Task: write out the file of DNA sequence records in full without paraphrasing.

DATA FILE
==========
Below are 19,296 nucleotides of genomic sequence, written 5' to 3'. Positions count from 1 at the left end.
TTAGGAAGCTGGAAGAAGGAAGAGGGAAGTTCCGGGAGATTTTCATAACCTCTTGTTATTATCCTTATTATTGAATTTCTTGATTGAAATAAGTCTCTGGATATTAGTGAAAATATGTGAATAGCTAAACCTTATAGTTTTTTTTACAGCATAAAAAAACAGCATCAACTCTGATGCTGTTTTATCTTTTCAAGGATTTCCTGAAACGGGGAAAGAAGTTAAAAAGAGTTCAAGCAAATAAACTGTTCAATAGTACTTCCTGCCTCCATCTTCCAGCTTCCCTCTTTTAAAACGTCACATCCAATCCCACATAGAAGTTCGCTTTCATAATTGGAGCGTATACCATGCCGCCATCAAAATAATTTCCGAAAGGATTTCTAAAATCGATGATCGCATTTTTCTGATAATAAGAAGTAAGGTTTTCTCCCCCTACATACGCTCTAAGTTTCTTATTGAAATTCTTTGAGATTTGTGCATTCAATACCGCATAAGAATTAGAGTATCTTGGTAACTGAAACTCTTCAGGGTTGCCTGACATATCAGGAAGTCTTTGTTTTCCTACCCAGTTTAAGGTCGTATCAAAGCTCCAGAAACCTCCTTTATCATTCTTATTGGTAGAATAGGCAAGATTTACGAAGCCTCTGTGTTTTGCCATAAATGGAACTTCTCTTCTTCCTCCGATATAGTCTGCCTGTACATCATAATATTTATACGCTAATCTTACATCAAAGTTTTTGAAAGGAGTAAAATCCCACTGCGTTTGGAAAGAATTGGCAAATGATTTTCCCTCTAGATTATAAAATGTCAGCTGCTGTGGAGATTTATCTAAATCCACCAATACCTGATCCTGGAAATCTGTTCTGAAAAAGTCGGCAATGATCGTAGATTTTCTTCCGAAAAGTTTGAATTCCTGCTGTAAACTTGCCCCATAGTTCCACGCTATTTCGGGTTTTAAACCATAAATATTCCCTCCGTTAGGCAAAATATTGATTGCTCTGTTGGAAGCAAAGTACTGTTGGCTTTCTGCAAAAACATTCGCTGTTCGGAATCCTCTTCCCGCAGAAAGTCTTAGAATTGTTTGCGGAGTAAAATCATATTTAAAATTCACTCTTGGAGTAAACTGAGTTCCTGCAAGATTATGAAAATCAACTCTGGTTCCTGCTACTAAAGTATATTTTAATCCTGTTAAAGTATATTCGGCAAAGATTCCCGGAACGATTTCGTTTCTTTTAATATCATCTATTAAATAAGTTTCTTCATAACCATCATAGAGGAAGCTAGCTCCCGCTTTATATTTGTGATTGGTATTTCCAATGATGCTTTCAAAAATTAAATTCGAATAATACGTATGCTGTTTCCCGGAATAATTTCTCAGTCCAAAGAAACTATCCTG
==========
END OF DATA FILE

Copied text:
Below are 19,296 nucleotides of genomic sequence, written 5' to 3'. Positions count from 1 at the left end.
TTAGGAAGCTGGAAGAAGGAAGAGGGAAGTTCCGGGAGATTTTCATAACCTCTTGTTATTATCCTTATTATTGAATTTCTTGATTGAAATAAGTCTCTGGATATTAGTGAAAATATGTGAATAGCTAAACCTTATAGTTTTTTTTACAGCATAAAAAAACAGCATCAACTCTGATGCTGTTTTATCTTTTCAAGGATTTCCTGAAACGGGGAAAGAAGTTAAAAAGAGTTCAAGCAAATAAACTGTTCAATAGTACTTCCTGCCTCCATCTTCCAGCTTCCCTCTTTTAAAACGTCACATCCAATCCCACATAGAAGTTCGCTTTCATAATTGGAGCGTATACCATGCCGCCATCAAAATAATTTCCGAAAGGATTTCTAAAATCGATGATCGCATTTTTCTGATAATAAGAAGTAAGGTTTTCTCCCCCTACATACGCTCTAAGTTTCTTATTGAAATTCTTTGAGATTTGTGCATTCAATACCGCATAAGAATTAGAGTATCTTGGTAACTGAAACTCTTCAGGGTTGCCTGACATATCAGGAAGTCTTTGTTTTCCTACCCAGTTTAAGGTCGTATCAAAGCTCCAGAAACCTCCTTTATCATTCTTATTGGTAGAATAGGCAAGATTTACGAAGCCTCTGTGTTTTGCCATAAATGGAACTTCTCTTCTTCCTCCGATATAGTCTGCCTGTACATCATAATATTTATACGCTAATCTTACATCAAAGTTTTTGAAAGGAGTAAAATCCCACTGCGTTTGGAAAGAATTGGCAAATGATTTTCCCTCTAGATTATAAAATGTCAGCTGCTGTGGAGATTTATCTAAATCCACCAATACCTGATCCTGGAAATCTGTTCTGAAAAAGTCGGCAATGATCGTAGATTTTCTTCCGAAAAGTTTGAATTCCTGCTGTAAACTTGCCCCATAGTTCCACGCTATTTCGGGTTTTAAACCATAAATATTCCCTCCGTTAGGCAAAATATTGATTGCTCTGTTGGAAGCAAAGTACTGTTGGCTTTCTGCAAAAACATTCGCTGTTCGGAATCCTCTTCCCGCAGAAAGTCTTAGAATTGTTTGCGGAGTAAAATCATATTTAAAATTCACTCTTGGAGTAAACTGAGTTCCTGCAAGATTATGAAAATCAACTCTGGTTCCTGCTACTAAAGTATATTTTAATCCTGTTAAAGTATATTCGGCAAAGATTCCCGGAACGATTTCGTTTCTTTTAATATCATCTATTAAATAAGTTTCTTCATAACCATCATAGAGGAAGCTAGCTCCCGCTTTATATTTGTGATTGGTATTTCCAATGATGCTTTCAAAAATTAAATTCGAATAATACGTATGCTGTTTCCCGGAATAATTTCTCAGTCCAAAGAAACTATCCTG